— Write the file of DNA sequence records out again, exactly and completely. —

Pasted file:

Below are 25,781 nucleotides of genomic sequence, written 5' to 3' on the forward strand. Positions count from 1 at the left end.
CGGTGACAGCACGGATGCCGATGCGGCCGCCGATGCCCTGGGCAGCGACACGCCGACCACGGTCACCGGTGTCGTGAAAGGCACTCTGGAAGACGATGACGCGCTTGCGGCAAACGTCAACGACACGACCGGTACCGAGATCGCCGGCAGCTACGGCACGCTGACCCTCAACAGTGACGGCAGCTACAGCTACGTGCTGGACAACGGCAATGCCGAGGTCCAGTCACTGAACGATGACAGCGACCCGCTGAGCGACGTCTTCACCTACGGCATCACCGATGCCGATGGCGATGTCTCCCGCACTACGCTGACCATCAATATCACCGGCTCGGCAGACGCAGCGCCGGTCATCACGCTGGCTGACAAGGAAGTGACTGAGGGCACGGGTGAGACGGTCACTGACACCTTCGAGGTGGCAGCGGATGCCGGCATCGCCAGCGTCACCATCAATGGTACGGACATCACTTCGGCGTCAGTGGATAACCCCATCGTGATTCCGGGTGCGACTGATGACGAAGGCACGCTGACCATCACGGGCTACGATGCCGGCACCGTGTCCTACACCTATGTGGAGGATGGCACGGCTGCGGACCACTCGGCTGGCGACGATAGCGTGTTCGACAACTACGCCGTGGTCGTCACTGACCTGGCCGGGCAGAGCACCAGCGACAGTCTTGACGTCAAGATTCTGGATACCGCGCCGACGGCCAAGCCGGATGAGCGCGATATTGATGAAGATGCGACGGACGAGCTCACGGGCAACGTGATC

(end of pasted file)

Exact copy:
Below are 25,781 nucleotides of genomic sequence, written 5' to 3' on the forward strand. Positions count from 1 at the left end.
CGGTGACAGCACGGATGCCGATGCGGCCGCCGATGCCCTGGGCAGCGACACGCCGACCACGGTCACCGGTGTCGTGAAAGGCACTCTGGAAGACGATGACGCGCTTGCGGCAAACGTCAACGACACGACCGGTACCGAGATCGCCGGCAGCTACGGCACGCTGACCCTCAACAGTGACGGCAGCTACAGCTACGTGCTGGACAACGGCAATGCCGAGGTCCAGTCACTGAACGATGACAGCGACCCGCTGAGCGACGTCTTCACCTACGGCATCACCGATGCCGATGGCGATGTCTCCCGCACTACGCTGACCATCAATATCACCGGCTCGGCAGACGCAGCGCCGGTCATCACGCTGGCTGACAAGGAAGTGACTGAGGGCACGGGTGAGACGGTCACTGACACCTTCGAGGTGGCAGCGGATGCCGGCATCGCCAGCGTCACCATCAATGGTACGGACATCACTTCGGCGTCAGTGGATAACCCCATCGTGATTCCGGGTGCGACTGATGACGAAGGCACGCTGACCATCACGGGCTACGATGCCGGCACCGTGTCCTACACCTATGTGGAGGATGGCACGGCTGCGGACCACTCGGCTGGCGACGATAGCGTGTTCGACAACTACGCCGTGGTCGTCACTGACCTGGCCGGGCAGAGCACCAGCGACAGTCTTGACGTCAAGATTCTGGATACCGCGCCGACGGCCAAGCCGGATGAGCGCGATATTGATGAAGATGCGACGGACGAGCTCACGGGCAACGTGATC